Ken Mattingly (CAPCOM)

Okay. We have checked into your drogue time, and the number of 08:16 on your entry PAD is correct. We'll be giving you an updated entry PAD on the scheduled time of 143:30. At the same time, we'll be giving you an update of your state vectors for the LM and CSM. The midcourse correction number 7 was less than seven-tenths foot per second, and we will not execute it. You have a P52 scheduled at 143:30 which is not required. It's your option. However, if you decide to delete the P52, the CMC self-check and DSKY condition light test are still requirements. Over.

Frank Borman (CDR)

What do you mean, they are still requirements? We weren't planning to do the CMC self-test.

Frank Borman (CDR)

On that DSKY check . ..

Ken Mattingly (CAPCOM)

Apollo 8, Houston. That's my mistake on CMC self-check and DSKY condition light. That's an optional test. Over.

Frank Borman (CDR)

That's what we thought, Ken. Gosh, if that's been working perfectly for 6 days, I don't see any reason to test it.

Jim Lovell (CMP)

Morning, Ken. How's Houston this morning?

Ken Mattingly (CAPCOM)

Just fine. Nice and balmy.

Bill Anders (LMP)

Houston, Apollo 8. Over.

Bill Anders (LMP)

I am just—It is my understanding that we are to bring up the secondary loop at 1 hour prior to SEP, isn't that right?

Ken Mattingly (CAPCOM)

That is affirmative, about page Echo 9.

Ken Mattingly (CAPCOM)

And Bill, … suggested if we have the water boiler going on the primary loop, that you—you might wait about 5 minutes or so before you initiate the secondary loop.

Bill Anders (LMP)

Wait 5 minutes from what? From the time the primary loop starts or from 1 hour?

Ken Mattingly (CAPCOM)

From the time the primary loop starts; this will give you a check to see if it had a chance to dry out or not.

Bill Anders (LMP)

Oh, I am with you. Okay.

Ken Mattingly (CAPCOM)

And for your information, we already have a VHF downlink. It's poor quality, but we do have contact.

Bill Anders (LMP)

Okay. We haven't turned anything over to VHF yet.

Bill Anders (LMP)

We tried to call you on the VHF though, Ken.

Ken Mattingly (CAPCOM)

Roger. I say, the quality is pretty poor; they may not be able to understand you.

Frank Borman (CDR)

Houston, Apollo 8. Over.

Ken Mattingly (CAPCOM)

Apollo 8, Houston. Go ahead.

Bill Anders (LMP)

Ken, we got two things going here which make this suit heat exchanger flow a little different. One of them is we are not doing a coldsoak, and the other one is we are powering down the secondary loop prior to SEP. And I wonder if it is a good idea to have the suit heat exchanger only on a secondary loop in that case. And plus the fact that we haven't got any cabin heat exchanger.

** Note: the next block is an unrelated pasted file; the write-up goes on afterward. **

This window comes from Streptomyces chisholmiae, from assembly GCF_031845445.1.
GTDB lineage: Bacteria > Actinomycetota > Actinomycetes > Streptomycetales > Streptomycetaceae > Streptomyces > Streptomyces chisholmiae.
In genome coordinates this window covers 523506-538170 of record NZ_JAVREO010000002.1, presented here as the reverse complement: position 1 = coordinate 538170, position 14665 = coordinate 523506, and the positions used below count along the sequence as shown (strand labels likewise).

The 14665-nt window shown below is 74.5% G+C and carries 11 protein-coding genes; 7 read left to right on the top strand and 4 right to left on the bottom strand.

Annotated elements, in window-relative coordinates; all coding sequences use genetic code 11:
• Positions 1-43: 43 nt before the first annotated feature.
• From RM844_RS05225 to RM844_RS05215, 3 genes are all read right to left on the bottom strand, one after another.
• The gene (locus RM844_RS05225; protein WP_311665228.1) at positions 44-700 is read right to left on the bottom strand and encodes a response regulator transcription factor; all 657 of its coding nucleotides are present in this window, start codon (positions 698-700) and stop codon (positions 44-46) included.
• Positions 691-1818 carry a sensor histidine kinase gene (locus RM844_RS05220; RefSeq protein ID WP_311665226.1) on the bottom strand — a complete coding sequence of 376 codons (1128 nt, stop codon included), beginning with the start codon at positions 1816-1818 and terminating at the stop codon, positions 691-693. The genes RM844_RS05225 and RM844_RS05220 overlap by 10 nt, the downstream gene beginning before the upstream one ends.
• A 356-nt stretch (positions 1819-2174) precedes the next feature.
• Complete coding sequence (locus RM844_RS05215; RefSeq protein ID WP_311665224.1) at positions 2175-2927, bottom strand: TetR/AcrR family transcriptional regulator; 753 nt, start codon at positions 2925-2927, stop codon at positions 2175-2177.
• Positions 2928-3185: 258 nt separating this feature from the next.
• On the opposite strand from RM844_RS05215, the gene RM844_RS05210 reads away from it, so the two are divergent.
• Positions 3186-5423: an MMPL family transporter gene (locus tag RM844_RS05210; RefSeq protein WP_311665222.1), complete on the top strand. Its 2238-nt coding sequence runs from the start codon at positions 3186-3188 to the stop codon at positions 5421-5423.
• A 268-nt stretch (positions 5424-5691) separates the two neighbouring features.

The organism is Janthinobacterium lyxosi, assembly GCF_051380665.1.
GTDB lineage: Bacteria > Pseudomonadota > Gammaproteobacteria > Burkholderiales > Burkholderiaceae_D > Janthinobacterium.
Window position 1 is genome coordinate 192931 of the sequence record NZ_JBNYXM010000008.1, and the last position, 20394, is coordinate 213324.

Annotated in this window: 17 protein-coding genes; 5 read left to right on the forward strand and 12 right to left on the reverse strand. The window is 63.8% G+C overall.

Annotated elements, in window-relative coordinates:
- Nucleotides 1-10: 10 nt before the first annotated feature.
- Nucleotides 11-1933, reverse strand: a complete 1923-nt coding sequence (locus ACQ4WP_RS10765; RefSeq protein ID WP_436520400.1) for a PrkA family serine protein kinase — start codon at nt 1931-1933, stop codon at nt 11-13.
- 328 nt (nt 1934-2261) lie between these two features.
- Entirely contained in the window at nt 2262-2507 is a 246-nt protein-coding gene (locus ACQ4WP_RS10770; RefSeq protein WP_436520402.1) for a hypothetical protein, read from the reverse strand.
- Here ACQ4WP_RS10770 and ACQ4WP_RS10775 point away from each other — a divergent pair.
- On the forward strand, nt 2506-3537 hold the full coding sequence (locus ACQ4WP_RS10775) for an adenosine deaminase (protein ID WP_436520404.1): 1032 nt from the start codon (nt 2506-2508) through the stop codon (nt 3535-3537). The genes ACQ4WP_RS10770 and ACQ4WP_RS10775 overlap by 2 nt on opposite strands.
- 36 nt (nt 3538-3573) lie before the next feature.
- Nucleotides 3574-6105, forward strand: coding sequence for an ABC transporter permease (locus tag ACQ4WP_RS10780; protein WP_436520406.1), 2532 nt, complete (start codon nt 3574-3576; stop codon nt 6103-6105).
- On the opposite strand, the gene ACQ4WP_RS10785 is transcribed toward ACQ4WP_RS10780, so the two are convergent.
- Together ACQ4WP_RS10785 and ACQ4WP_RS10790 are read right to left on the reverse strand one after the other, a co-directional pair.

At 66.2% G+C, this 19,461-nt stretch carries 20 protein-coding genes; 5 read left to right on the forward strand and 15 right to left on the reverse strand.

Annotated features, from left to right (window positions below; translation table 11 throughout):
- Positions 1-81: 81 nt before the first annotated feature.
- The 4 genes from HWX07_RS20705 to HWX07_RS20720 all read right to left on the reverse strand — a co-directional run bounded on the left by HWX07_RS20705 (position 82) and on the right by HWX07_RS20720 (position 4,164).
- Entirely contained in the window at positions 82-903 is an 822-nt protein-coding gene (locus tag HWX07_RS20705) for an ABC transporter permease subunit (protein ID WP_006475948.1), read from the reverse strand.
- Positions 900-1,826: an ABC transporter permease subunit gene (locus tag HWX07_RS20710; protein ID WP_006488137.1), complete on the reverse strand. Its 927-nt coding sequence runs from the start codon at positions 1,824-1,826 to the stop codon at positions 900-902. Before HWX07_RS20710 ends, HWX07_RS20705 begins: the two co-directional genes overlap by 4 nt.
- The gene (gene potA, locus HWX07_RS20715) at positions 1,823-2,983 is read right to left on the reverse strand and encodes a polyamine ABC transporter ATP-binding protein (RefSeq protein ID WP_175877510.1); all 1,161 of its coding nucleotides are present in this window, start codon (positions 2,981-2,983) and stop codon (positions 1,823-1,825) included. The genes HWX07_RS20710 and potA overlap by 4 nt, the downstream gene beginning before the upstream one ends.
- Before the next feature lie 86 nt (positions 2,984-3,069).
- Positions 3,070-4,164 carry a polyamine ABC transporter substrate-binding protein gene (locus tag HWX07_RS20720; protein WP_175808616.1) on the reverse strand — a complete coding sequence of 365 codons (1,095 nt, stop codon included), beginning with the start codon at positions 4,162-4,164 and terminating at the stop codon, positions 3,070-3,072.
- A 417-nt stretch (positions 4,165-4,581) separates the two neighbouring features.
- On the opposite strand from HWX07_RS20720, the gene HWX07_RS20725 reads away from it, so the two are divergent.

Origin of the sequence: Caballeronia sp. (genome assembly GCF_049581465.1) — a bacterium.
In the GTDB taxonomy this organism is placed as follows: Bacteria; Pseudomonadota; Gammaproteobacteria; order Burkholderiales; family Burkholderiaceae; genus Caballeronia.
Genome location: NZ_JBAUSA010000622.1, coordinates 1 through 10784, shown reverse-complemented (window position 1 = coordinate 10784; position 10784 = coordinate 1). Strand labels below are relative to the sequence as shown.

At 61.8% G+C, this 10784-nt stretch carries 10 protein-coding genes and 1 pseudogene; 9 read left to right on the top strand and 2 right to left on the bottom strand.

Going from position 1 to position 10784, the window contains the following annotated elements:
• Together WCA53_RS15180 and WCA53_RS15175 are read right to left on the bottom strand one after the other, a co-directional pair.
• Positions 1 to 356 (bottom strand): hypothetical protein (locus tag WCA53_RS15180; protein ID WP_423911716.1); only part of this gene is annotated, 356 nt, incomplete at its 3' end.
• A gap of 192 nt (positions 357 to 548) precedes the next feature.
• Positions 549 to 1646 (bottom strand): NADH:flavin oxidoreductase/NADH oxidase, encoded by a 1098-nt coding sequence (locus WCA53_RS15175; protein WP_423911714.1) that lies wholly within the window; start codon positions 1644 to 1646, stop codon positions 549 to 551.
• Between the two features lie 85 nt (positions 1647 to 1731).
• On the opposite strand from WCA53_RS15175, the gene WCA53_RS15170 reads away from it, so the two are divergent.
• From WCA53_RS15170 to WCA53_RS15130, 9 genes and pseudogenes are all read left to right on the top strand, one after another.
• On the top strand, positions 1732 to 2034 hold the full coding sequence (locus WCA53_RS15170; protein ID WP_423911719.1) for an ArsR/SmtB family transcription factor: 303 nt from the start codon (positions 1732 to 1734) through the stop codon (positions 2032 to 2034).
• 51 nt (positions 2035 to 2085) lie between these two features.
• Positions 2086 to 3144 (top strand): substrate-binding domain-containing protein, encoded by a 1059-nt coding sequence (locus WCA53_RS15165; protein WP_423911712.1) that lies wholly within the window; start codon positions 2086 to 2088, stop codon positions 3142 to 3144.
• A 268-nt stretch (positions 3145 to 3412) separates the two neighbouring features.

Ken Mattingly (CAPCOM)

I don't think that was the intent, Bill. What they had in mind, we have the suit heat exchanger on both loops; and if they got too cold, you could use the panel switching to shut down the primary loop through the heat exchanger. But in any event, you would always have something going to the suit heat exchanger. I recognize that we are going to be shutting down the secondary heat exchanger pre-SEP and then turning it back on prior to entry, but the idea was to have both primary and secondary loops on the suit heat exchanger simultaneously.

Bill Anders (LMP)

Yes, my checklist doesn't reflect that. I think that's a good idea because we are a little suspect of our cabin fans and don't plan to use them.

Bill Anders (LMP)

Houston, Apollo 8. Over.

Ken Mattingly (CAPCOM)

Apollo 8, Apollo 8. Go ahead.

Bill Anders (LMP)

Roger. What's Rod's estimate of our postseparation main bus voltage?

Ken Mattingly (CAPCOM)

Apollo 8, Houston. We will be making a handover from, Carnarvon to Honeysuckle at 15.

Bill Anders (LMP)

Houston, Apollo 8. Over.

Bill Anders (LMP)

I am still a little bit confused on that- on this activating the secondary loop. You indicated inactivating it at 1 hour or 5 minutes after the primary evaporator comes on the line. My checklist shows that the primary evaporator probably won't come on the line until we bypass the radiators. Have you got something else in mind I don't know about?

Ken Mattingly (CAPCOM)

Okay, Bill. We passed up an update some time back on page E-9 step 38 right at the beginning, and you have got a final GET drift check. And between there and the step 39 where it says terminate CM RCS preheat, that was the place we wanted to activate the primary loop by putting the glycol evaporator water switch to AUTO and the glycol evaporator steam pressure to AUTO.

Bill Anders (LMP)